You know it’s funny – and I don’t want to deny you the magic you feel watching that. I can watch something like that objectively, (but obviously I’m a little biased), but in the moment, you don’t think about it, you’re kind of just doing work. What you guys see is not what I see. I see about a million lights, I’m sweating my butt off, it’s completely silent, or maybe the music is playing but you don’t have kids cheering, and you have a bunch of cameras in your face, a lot of people running around, a lot of wires, and you’re just hoping you can hit your marks and you’re singing the right words, you’re trying to stay in the moment as an actor… there’s a lot of things that kind of get in the way of your focus. I’m just trying my best to be present, basically, and try and serve this character.
Sometimes Kurt isn’t even there. Sometimes he’s sitting down, or there’s a camera in front of me - it depends on the shot. It is work. And you do your best to just do your job. And then you hope that as a result of that that there will be this kind of extra x-factor that’s added.
Oh, great, so you get it! Can you imagine? Can you imagine being me, showing up to the set and seeing the blazer and seeing the staircase and those rooms? I was like oh my god, how did they know?
The uniform (of Dalton Academy) is very eerily similar. The only thing different is the edging on the blazer.
Exactly. That’s so funny. They have the marble staircase like in the Flood Mansion, especially the interior – the wood, the moldings, are all like Stuart Hall. It’s unbelievable.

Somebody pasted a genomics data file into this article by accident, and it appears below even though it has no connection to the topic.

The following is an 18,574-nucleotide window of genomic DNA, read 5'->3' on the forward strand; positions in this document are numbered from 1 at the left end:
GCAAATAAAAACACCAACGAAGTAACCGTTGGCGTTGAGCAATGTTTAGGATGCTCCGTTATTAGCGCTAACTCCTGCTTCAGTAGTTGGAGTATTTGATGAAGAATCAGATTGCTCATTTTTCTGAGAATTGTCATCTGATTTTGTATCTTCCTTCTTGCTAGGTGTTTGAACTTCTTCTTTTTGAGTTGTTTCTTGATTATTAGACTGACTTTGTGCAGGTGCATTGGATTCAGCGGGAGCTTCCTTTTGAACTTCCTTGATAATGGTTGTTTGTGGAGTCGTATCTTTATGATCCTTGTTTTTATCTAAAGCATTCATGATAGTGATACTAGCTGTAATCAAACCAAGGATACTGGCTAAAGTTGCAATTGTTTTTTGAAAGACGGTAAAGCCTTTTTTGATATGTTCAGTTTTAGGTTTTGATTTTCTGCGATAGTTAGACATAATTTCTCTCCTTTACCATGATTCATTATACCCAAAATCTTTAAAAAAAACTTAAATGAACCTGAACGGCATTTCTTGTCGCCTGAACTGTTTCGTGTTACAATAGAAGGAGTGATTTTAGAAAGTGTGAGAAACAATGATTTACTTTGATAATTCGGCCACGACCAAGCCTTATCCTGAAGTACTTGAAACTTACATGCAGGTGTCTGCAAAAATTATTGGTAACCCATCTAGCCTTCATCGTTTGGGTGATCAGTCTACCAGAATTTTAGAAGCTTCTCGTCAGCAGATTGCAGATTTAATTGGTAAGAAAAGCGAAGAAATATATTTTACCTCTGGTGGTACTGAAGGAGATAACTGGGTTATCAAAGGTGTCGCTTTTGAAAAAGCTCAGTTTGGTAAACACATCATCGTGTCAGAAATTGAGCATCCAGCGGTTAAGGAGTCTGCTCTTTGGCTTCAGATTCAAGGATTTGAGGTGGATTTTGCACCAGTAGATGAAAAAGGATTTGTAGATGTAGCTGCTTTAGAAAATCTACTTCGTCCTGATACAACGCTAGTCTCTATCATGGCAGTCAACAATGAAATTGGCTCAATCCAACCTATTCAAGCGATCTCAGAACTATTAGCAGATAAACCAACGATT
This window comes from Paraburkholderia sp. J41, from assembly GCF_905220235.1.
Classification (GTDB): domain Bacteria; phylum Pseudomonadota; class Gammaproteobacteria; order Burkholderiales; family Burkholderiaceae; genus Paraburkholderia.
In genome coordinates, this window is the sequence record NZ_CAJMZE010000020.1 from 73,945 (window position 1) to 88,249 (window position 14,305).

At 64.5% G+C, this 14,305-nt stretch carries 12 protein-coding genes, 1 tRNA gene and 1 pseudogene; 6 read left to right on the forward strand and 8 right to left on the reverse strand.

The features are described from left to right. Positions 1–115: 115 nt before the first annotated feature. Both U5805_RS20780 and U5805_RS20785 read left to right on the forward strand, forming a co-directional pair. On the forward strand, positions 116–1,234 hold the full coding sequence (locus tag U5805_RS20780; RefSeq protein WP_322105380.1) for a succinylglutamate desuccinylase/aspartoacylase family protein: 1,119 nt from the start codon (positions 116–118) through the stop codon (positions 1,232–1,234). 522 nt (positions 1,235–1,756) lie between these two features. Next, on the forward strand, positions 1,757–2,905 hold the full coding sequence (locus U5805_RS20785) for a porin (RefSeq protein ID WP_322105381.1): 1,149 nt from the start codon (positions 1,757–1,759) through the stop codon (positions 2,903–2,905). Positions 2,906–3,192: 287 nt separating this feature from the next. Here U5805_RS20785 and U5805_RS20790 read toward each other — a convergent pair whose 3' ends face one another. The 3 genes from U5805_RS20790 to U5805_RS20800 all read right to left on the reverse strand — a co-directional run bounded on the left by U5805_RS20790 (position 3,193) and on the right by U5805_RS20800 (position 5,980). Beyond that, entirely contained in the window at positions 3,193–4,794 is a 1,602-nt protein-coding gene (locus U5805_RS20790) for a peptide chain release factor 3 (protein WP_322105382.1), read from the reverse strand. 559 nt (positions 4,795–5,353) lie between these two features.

Darren Criss (center) & The Warblers on the set of Glee at The Cravens Estate.
So is that a set, or is that a home?
That’s a beautiful home [The Cravens Estate] in Pasadena. The Red Cross owns it and they usually rent it out for weddings. It’s beautiful in there.
So what do you think about this character, Blaine? To me there’s nothing wrong with him. So, when is the dark side going to come out?
Oh yeah, totally. Here’s the thing: there’s no better way to introduce a character in any story than to introduce him as seemingly perfect. Then, that’s where the drama lies: you await the fall of the king. Also, like any great story, you can’t do it overnight. It takes time. I look at a guy like Mad Men’s Don Draper being this kind of classic anti-hero; when you meet him he seems so great, or at least he’s got this exterior, and then you peel back the layers and you see the weakness.